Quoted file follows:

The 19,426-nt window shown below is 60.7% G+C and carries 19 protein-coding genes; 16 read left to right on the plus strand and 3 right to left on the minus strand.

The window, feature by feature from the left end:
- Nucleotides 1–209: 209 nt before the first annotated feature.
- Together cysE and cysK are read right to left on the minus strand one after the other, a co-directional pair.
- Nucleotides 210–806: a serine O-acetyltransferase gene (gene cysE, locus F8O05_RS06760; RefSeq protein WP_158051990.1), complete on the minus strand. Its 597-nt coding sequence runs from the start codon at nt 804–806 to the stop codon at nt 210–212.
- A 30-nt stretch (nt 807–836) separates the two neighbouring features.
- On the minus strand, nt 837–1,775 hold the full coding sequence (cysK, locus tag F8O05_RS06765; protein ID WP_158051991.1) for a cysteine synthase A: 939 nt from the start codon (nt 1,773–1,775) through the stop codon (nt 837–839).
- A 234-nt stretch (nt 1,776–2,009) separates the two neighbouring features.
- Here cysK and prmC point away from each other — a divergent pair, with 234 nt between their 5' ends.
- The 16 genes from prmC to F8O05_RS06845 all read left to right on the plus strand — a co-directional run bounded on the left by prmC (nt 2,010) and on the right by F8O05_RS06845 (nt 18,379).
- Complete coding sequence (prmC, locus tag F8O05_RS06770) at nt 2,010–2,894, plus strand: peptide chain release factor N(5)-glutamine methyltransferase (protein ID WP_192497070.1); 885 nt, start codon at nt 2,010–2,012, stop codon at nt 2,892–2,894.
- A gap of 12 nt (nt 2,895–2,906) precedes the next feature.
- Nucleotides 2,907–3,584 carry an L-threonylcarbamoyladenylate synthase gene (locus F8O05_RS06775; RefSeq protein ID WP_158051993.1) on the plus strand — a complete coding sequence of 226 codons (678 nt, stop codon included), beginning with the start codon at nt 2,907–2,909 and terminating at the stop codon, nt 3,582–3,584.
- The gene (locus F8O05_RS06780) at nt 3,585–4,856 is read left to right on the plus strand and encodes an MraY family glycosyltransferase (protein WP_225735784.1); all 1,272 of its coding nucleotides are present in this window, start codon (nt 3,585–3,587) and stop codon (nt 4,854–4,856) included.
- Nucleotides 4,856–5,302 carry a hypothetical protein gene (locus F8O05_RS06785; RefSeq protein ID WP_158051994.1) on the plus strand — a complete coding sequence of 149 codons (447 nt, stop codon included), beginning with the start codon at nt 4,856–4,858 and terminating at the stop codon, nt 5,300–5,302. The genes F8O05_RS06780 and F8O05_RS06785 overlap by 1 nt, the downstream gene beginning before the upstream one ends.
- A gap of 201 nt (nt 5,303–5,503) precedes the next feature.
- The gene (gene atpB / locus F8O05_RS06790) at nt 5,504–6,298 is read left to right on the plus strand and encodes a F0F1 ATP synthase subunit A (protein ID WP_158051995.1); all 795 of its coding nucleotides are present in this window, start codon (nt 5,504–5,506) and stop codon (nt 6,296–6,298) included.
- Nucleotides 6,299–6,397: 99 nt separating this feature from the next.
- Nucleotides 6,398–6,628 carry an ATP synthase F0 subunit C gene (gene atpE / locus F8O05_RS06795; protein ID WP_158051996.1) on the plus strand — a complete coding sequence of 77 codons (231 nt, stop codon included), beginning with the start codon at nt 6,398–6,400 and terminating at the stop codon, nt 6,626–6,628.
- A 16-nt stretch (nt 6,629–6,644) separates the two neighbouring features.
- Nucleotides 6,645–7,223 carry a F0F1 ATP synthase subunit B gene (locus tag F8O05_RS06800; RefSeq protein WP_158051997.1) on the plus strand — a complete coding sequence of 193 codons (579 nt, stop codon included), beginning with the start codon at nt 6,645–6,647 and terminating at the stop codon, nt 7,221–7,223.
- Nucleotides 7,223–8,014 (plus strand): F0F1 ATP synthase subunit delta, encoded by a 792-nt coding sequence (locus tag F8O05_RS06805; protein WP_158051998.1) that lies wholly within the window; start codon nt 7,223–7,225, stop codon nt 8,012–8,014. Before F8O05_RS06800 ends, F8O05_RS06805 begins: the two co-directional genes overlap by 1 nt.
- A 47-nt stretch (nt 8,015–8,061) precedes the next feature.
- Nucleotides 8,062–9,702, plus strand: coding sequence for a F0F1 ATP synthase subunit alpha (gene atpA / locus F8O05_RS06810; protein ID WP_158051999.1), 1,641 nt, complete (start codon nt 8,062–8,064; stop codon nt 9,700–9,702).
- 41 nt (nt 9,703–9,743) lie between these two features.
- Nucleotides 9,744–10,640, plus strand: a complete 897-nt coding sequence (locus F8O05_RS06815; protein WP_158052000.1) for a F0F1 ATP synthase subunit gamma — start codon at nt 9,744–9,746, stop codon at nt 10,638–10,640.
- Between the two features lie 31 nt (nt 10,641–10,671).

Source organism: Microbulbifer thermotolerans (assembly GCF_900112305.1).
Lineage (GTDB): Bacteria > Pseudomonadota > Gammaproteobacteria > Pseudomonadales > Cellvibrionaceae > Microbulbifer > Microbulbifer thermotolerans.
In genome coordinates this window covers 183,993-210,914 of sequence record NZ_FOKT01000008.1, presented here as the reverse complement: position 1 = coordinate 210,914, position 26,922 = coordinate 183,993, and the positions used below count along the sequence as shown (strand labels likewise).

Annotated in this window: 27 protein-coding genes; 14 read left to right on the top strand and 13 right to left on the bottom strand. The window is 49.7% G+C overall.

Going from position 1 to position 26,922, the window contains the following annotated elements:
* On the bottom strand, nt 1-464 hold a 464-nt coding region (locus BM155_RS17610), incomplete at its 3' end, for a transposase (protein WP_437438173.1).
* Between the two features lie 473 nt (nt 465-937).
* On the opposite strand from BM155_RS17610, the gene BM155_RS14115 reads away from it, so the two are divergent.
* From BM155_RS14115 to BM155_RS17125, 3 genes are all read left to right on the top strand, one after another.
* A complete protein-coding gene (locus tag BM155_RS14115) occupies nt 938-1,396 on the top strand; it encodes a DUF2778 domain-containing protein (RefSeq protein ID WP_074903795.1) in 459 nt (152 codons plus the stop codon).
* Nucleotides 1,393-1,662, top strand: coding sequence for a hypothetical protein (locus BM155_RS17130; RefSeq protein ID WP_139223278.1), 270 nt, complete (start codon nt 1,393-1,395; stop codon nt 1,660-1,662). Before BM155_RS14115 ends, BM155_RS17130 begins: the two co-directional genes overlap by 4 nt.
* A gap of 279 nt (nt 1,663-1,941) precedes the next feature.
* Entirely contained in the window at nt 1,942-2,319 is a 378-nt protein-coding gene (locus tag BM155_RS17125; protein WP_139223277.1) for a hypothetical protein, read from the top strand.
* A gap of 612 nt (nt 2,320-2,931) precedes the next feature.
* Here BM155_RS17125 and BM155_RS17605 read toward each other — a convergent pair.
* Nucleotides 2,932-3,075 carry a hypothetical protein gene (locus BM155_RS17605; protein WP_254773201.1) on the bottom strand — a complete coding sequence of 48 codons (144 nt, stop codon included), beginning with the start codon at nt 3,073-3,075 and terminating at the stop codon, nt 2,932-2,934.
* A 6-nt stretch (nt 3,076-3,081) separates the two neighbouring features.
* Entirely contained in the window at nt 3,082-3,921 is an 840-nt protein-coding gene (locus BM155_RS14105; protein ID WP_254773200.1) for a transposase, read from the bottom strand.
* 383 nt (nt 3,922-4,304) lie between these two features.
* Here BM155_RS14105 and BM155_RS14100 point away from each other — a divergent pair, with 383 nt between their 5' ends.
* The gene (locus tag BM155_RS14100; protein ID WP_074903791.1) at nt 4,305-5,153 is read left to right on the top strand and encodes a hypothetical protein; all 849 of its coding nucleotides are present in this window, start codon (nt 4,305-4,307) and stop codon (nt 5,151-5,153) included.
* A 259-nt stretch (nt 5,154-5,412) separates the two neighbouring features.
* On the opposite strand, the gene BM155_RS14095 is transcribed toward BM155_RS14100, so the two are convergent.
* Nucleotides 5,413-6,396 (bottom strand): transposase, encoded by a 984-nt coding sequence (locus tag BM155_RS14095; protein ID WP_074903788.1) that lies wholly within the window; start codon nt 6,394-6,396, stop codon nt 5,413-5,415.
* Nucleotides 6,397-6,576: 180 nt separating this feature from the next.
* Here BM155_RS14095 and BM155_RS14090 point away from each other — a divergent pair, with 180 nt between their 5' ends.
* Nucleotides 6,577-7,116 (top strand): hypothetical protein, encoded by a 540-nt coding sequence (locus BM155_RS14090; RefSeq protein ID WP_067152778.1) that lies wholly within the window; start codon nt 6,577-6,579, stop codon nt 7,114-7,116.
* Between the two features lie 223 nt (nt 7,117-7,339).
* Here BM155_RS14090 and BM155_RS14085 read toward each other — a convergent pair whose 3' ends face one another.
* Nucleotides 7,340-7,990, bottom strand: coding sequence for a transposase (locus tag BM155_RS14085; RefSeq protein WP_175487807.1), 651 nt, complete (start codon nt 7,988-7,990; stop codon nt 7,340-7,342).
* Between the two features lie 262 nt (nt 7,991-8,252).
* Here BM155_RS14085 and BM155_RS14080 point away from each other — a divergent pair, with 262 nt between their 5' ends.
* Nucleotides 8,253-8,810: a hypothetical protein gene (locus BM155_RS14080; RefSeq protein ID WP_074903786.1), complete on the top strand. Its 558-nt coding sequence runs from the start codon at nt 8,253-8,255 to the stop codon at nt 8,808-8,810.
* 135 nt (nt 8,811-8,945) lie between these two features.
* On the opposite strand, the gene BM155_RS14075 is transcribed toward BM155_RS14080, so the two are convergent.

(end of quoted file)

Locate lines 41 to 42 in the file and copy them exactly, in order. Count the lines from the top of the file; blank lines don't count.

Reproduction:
* A gap of 612 nt (nt 2,320-2,931) precedes the next feature.
* Here BM155_RS17125 and BM155_RS17605 read toward each other — a convergent pair.